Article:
Laravel Password Reset via API using JWT for Authentication

Out of the box, Laravel provides a simple, tried and tested password reset method and some view templates to get you going. All you have to do is add styles.

It works great, but what if you’re using Laravel to build an API which uses JSON Web Tokens for authentication? And what if your frontend Javascript application resides on a different domain? How can we adapt the default reset methods to work on an API basis? Read on to find out…

N.B. This example is based on Laravel 5.6. We’re also assuming you’ve already successfully implemented auth via JWT.

Password reset requests

The good news is that the core of the reset flow will still work for us, so, to begin, add the following traits to your authentication controller:

 

Illuminate\Foundation\Auth\SendsPasswordResetEmails;

Illuminate\Foundation\Auth\ResetsPasswords;

 

Next, create a route for the forgotten password request in your api routes, e.g.

 

Make sure it can be accessed by unauthenticated users. Your controller method for the route should look like this:

So far, so simple. However, that sendResetLinkEmail method isn’t set up to provide an API response. It provides its responses using the sendResetLinkResponse and sendResetLinkFailedResponse methods – which we’ll need to override, as they currently return views instead of API data.

Here’s an example of how they could look (bear in mind we’re using the Dingo API library to provide the responses here – your responses are likely to look quite different).

For now, this should be enough to get you a password email reset link sent, assuming you’ve got a mailserver configured. That brings us onto part two of the operation – verifying the user and resetting the password.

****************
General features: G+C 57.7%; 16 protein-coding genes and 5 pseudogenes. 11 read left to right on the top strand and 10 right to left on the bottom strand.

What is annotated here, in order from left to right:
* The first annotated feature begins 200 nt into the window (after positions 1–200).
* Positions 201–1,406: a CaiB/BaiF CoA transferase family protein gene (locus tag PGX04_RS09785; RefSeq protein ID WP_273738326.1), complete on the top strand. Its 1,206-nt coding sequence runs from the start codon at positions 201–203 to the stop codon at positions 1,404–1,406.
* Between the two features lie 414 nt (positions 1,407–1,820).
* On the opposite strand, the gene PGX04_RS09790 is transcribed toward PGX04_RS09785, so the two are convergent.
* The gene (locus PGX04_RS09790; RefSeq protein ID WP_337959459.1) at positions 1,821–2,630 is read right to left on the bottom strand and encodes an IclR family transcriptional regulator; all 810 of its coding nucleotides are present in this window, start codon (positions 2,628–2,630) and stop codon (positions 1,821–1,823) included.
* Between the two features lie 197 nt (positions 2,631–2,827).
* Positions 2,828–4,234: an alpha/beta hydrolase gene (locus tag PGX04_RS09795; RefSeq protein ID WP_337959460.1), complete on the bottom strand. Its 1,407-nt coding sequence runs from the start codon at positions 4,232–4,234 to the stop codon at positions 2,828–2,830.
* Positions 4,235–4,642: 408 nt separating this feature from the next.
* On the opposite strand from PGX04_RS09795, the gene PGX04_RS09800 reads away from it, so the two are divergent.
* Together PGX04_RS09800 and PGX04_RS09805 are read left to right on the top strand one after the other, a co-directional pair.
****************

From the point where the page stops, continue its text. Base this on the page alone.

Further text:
Resetting the password

Now we need a route that actually resets the password – again, making sure it can be accessed by unauthenticated users. This is an example route:

Our reset controller method is pretty simple – it just calls the reset method from the ResetsPasswords trait as follows. The request object must include the token, the user’s email and a confirmed new password.

The reset method in turn verifies the request as legitimate and, if it is, calls a resetPassword method. By default, this sets the new password, saves the user, sets a different token for the system to remember the user by, and logs them in. However, we don’t need to remember token or the login, because we’re using JWT – so let’s override the resetPassword method as follows:

Finally, we need to override the response methods again to provide an API-friendly response (again, your implementation may vary):

We can now reset our password. There’s one last thing to do – modify the email notification to account for the fact that our frontend is running on a different domain from our API.

Modifying the email notification

To begin, run php artisan make:notification MailResetPasswordNotification. This will create a new notification under app/Notifications.

Next, modify the created notification so that it extends Illuminate\Auth\Notifications\ResetPassword. We need to override that notification’s “toMail” method, which currently looks like this:

The key line is the action method, which constructs the password reset URL. You’ll need to change the second parameter to the URL you want to use for your frontend new password form, which might be something like “https://app.api-consumer.com/password-reset?token=<token>”. Needless to say, make sure the token variable is included in the URL somehow!

There’s one last thing to do. By default, the User model extends the Authenticable class, which includes a sendPasswordResetNotification method. We need to override this method to use our new notification, which we do by adding the following to our User:

And that’s it. All you have to do now is built the front end, which we’ll leave entirely up to you. Also, make sure you set the auth.passwords.users.expires config variable to a sensible value. We’d recommend 60 minutes to ensure a reasonable degree of security. Thanks for reading!

Ryan is a backend developer working primarily on Laravel and Magento projects. He likes more or less the same things that everyone else does and speaks about himself in the third person in real life as well as in blog biographies.